Tuberous begonia is toxic for dogs
The begonia (tuberous begonia) is a perennial herbaceous plant that is popular as a garden and balcony plant as well as a houseplant. It belongs to the Begoniaceae family and there are many varieties in a wide range of sizes and colours. The leaves are reddish-green, the remarkable flowers usually pink or red.
Begonias are popular in flower pots both indoors and in the garden or in flower beds. All parts of the begonia are poisonous to dogs, especially the roots or the water in the pot.
What should I do if my dog ate Tuberous begonia?
How toxic is Tuberous begonia?
|Toxic parts:||All parts of the begonia are poisonous, especially the roots and the water in the pot.|
|Toxic time:||winter, spring, summer, autumn|
If your dog shows symptoms of poisoning, it is always an emergency! Time is critical for your dog's life. You should immediately call your vet or the animal emergency services and make sure that a vet is on site and then go there immediately. For the treatment, it helps the vet a lot to know what your dog has ingested.
Occurrence Tuberous begonia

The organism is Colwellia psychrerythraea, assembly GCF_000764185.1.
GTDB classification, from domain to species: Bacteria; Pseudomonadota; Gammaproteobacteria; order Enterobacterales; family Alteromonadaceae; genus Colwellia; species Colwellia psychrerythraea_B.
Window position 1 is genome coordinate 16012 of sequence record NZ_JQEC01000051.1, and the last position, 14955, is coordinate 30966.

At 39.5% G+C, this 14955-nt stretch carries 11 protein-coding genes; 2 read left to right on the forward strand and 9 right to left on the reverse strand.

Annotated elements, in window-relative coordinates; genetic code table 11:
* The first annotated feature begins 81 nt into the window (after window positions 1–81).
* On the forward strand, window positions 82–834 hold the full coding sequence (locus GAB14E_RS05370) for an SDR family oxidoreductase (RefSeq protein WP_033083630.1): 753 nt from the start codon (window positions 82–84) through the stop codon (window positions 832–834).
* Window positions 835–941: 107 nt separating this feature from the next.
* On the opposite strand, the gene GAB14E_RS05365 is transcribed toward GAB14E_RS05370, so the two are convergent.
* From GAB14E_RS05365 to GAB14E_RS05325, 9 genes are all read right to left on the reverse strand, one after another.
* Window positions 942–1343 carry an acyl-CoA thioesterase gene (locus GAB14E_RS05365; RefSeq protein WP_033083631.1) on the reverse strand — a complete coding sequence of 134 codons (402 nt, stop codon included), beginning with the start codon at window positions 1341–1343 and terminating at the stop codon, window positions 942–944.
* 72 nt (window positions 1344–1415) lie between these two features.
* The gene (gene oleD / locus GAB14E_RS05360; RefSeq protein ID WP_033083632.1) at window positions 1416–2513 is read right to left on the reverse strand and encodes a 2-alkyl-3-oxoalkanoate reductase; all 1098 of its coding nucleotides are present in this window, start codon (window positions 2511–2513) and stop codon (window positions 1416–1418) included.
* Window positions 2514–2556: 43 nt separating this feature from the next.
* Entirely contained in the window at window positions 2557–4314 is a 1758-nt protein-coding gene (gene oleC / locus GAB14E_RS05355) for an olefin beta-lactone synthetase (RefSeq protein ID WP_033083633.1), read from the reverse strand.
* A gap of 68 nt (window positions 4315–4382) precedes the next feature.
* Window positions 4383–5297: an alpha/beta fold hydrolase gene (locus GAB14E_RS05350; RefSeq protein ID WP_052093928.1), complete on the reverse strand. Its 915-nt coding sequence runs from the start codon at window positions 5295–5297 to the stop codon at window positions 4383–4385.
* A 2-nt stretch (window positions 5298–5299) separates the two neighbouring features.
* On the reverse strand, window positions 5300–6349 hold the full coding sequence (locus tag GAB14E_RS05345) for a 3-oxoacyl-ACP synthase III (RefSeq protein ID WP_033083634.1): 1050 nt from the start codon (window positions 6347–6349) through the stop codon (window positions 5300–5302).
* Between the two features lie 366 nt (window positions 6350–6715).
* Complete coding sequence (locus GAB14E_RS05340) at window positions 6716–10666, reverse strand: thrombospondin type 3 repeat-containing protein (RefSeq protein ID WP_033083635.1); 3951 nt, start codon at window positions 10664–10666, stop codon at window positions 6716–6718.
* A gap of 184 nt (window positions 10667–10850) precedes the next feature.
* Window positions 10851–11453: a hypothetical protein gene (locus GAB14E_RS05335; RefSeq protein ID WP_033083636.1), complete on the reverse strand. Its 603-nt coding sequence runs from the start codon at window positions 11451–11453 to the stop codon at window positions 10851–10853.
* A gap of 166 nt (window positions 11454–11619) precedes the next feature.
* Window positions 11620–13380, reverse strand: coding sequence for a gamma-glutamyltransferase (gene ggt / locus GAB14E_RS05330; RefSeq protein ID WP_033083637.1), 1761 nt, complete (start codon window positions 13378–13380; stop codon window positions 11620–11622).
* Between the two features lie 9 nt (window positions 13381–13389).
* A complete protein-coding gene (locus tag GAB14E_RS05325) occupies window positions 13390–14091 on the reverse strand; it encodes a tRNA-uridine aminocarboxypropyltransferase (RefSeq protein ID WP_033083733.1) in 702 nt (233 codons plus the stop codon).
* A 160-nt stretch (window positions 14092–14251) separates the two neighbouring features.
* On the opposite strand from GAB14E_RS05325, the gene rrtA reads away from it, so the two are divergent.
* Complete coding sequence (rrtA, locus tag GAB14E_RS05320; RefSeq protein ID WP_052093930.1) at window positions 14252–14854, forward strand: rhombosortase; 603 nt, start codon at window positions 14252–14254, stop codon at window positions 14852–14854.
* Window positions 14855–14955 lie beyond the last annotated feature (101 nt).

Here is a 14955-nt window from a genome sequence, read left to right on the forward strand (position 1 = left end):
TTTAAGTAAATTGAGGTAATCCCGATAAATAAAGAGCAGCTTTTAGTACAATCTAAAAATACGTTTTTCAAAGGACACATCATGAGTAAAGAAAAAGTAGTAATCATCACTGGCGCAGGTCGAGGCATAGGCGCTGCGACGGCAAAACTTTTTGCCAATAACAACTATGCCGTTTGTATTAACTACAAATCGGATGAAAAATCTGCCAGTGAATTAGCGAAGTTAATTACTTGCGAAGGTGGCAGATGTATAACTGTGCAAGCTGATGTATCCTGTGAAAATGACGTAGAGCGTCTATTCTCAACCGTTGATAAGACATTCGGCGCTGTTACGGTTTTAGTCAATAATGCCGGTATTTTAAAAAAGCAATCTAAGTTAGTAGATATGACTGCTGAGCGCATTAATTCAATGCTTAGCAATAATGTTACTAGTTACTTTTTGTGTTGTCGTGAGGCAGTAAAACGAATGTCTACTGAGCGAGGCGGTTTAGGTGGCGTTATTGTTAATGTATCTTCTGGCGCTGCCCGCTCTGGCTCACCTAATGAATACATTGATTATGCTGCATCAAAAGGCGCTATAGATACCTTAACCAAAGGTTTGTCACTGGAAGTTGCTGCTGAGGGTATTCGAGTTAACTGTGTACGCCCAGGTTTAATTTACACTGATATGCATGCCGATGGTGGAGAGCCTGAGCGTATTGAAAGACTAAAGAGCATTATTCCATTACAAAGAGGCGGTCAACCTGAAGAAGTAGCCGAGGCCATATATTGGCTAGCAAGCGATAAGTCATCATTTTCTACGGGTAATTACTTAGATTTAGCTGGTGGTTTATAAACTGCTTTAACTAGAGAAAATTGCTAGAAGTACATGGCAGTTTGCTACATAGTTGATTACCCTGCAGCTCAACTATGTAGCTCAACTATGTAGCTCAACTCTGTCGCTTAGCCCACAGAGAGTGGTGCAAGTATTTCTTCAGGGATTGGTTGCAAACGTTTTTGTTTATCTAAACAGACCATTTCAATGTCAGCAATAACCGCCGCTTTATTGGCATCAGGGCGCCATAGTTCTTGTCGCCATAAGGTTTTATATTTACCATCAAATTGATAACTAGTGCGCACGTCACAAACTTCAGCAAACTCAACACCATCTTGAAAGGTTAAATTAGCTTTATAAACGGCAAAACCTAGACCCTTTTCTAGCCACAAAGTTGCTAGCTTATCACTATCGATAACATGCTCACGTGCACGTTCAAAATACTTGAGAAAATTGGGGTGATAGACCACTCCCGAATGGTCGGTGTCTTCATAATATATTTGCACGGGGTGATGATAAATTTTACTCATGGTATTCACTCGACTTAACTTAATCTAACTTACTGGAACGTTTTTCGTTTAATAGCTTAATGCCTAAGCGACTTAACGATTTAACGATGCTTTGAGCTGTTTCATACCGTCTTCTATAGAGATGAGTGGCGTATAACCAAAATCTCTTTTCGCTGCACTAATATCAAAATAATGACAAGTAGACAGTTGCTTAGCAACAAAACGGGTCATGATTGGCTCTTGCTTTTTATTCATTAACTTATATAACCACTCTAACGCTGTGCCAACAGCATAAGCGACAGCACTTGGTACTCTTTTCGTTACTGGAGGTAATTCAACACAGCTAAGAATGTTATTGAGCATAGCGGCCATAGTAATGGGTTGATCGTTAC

|Occurrence:||Gardens, Bucket, Parks, Indoor|
|Flowering time:||spring, summer, autumn|
Symptoms of begonia poisoning in dogs may include:
- increased salivation
- mucosal swelling
- abdominal pain
In the event of severe poisoning, the following additional symptoms may occur:
- cardiac arrhythmia
- increased or decreased urine output
Whereas in cases of acute poisoning, it is often advisable to try to remove the poison from the body, this is not recommended in the case of begonia, as the poison irritates the mucous membranes and this can lead to respiratory distress. In the case of begonia poisoning, the vet will cool and treat irritated areas, serve drinks or food containing calcium, administer painkillers and monitor the heart and kidney function.